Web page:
Ben Yelin: So that's sort of the issue with your first hypothetical there.
Dave Bittner: Yeah.
Ben Yelin: I think the second one is a very serious issue. I mean, you could use psychological warfare in a way where you're not actually telling somebody the truth. And certainly what Clearview AI is doing here through this technology is allowing something - allowing a Ukrainian soldier to exploit facial recognition to cause undue psychological trauma to somebody's family.
Dave Bittner: Is that usually out of bounds in warfare? In other words, we're bringing noncombatants into this, who - these are civilians.
Ben Yelin: Well, we're not necessarily sure that they're civilians who are either taking the photos or...
Dave Bittner: And I mean the moms.
Ben Yelin: The moms, yeah. I'm not familiar enough with conventions of this type of warfare to know whether this is customary.
Dave Bittner: Yeah.
Ben Yelin: I do know that psychological warfare is traditionally disfavored, and - at least, under international laws of armed conflict, I think. And I don't think it's looked favorably upon to bring in noncombatants, people's families. That sort of is about minimizing civilian casualties and minimizing the war's impact on civilians. I don't know how much psychological - and probably some of our listeners know about this better than we do - whether that contemplates some type of psychological impact. So I'm not sure how out of bounds this practice is in terms of the rules of international conflict. There are certainly reasons to avoid psychological warfare, and I think some of the people quoted in this article are appropriately raising questions about that. It's not a healthy practice. It could further inflame tensions. It could further increase hostilities. It could have the opposite effect, as is intended. But I'm not sure how that plays into the laws of international armed conflict.
Dave Bittner: Yeah. Oh, and I wonder; how will it inform the laws of international armed conflict going forward?
Ben Yelin: Well, I mean, I think this is a new frontier. I mean, this is the first, really, on-the-ground, kinetic war that we've seen in the era where both sides have access to modern technological tools. We've been fighting armed conflicts over the past 20 years where there was an imbalance in the sides fighting these armed conflicts. We saw that in Afghanistan and Iraq and Syria and those types of places. But we're dealing with two relatively advanced countries here. I think maybe we underestimated the capabilities of the Ukrainian military, but we're seeing now that they actually, based on a lot of Western support, have a pretty advanced set of military capabilities. So this is something that is new to the world of international armed conflict. And so I'm wondering if the more we see this, the more this will make it into the type of international agreements we've entered into controlling the conduct of armed conflict.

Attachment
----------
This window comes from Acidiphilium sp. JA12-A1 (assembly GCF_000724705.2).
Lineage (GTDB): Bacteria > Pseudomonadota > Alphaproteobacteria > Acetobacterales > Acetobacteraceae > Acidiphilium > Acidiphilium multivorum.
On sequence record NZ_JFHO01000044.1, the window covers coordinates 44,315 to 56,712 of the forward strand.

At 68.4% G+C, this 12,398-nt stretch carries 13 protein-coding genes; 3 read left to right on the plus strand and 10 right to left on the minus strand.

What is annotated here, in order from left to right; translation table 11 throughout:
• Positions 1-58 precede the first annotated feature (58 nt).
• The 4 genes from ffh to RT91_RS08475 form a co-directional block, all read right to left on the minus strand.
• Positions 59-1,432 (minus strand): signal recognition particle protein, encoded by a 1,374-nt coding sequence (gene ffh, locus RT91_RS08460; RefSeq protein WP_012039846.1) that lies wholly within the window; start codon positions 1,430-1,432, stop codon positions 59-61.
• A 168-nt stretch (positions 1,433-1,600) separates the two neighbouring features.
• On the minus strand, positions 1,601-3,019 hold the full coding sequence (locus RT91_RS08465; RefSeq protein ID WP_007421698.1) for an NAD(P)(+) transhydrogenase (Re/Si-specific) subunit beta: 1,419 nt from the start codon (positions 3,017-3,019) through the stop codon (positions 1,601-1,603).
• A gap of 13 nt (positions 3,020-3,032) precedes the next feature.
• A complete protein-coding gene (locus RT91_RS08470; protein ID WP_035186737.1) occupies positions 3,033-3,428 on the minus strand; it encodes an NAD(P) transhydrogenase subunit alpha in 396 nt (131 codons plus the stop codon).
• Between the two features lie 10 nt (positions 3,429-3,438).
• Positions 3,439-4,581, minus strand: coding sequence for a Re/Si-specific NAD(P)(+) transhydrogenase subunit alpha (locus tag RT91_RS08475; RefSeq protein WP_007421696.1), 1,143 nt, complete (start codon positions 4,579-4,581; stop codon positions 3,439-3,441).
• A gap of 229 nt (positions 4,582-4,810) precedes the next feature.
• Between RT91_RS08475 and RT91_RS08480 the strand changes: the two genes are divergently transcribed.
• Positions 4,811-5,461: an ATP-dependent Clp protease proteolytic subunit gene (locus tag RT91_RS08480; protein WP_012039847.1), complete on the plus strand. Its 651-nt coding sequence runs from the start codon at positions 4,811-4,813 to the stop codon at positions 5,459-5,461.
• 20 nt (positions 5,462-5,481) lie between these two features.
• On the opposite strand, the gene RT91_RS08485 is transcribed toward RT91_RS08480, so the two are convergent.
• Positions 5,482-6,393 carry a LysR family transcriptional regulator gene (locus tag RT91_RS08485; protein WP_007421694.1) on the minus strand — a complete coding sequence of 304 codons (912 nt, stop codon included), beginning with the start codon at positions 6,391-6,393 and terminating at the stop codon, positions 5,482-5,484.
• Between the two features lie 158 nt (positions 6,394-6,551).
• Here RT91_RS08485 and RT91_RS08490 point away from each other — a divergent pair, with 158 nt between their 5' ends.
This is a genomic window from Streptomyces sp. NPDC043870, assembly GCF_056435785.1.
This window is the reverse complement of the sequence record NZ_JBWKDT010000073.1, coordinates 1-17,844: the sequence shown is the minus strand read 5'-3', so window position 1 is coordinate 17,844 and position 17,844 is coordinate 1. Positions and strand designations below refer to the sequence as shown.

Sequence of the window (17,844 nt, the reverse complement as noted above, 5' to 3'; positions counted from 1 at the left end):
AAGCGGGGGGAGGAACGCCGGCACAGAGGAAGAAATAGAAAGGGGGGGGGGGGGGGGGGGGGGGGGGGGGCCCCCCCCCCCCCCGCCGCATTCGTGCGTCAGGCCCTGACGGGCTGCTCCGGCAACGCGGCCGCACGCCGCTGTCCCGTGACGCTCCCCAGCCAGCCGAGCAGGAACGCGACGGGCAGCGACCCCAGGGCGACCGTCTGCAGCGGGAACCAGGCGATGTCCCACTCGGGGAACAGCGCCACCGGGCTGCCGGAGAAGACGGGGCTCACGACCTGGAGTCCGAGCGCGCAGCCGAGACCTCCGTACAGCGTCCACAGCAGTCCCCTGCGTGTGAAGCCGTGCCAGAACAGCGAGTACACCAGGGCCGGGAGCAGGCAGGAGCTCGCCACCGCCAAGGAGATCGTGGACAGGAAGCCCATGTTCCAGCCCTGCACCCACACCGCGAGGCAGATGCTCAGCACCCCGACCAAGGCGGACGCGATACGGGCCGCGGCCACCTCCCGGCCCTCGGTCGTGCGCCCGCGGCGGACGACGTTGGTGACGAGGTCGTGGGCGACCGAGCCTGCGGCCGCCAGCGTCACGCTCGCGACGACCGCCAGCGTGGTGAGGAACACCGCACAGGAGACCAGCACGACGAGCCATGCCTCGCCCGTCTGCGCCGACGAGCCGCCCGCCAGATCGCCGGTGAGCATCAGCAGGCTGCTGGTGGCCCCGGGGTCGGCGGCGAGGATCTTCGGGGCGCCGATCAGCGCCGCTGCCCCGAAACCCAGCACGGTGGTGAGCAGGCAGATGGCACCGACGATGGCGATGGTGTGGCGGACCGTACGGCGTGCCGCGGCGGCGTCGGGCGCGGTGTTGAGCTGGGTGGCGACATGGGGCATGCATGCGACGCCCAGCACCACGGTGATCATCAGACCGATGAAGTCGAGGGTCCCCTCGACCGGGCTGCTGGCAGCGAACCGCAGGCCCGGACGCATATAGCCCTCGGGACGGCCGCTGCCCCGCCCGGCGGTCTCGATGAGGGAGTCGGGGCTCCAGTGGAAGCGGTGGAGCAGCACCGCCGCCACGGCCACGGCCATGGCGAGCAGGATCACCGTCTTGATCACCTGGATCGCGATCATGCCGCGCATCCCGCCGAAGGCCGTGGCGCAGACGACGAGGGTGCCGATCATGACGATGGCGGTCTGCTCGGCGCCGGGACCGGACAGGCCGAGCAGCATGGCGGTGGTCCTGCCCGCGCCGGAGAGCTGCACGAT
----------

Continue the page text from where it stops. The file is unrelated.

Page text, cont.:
Dave Bittner: Yeah. Yeah. It's fascinating, for sure. All right...
Ben Yelin: Very dark, but very fascinating.
Dave Bittner: Yeah, I know. It is. It's just to ponder, you know, where we might be going with all of this. Like you said, it's a different world. All right. We will have a link to that story in the show notes as well. We would love to hear from you. If you have a story you'd like us to consider for the show, you can email us. It's email@example.com.
Dave Bittner: And I recently had the pleasure of speaking with Paul Innella. He is CEO of a company called TDI. They recently published a white paper where they were discussing some of the risks that board members have these days in the constantly evolving world of online and cyber policy. Here's my conversation with Paul Innella.
Paul Innella: Yeah, it's gone from pretty much an absence of the discussion of cybersecurity, particularly as it relates to strategic objectives in board discussions, and all the way now to where getting closer to 50% of the Fortune 500 have cybersecurity as a strategic objective. Yet I still think we've got leagues to go before we're really there. You may be aware, but Senators Collins and King have been pushing for cyber requirements at the board level. And in the recent omnibus, it turns out there are some new requirements that will be imposed. I'm not entirely sure of the entire breadth of who's being governed by it, but we are seeing now, even at the legal level, some requirements for board-level understanding of cyber risk in organization. The problem that still really, really lies, regardless of governance or mandate, is the fact that the boards don't quite understand what the cyber teams are saying, and the cyber teams don't really understand how to talk to the board. And until that gets resolved, I think we have a real chasm to jump. And we've put a significant amount of work on how do you put together a body of knowledge that can bridge that chasm? But we do have quite a bit of work to get there.
Dave Bittner: To what degree have boards relied on, you know, kind of having that specialist that, you know, this is the person, the guy or gal on our board, who knows cyber? And so we've checked that box. Is that a thing that we saw happen?
Paul Innella: Not to enough of an extent. And really, I'd say in - only in some of the largest and most advanced organizations. You know, I think governmental advisory bodies are a pretty good example of where that does occur in the commercial space, in the in the private sector. You're not seeing it to any real extent other than people who may have dealt with it, board members who may have dealt with it in other organizations they've served. For the most part, particularly for the customers we work with, we have CISOs who are typically reporting up to the board and CEO almost at the same time, each and every time.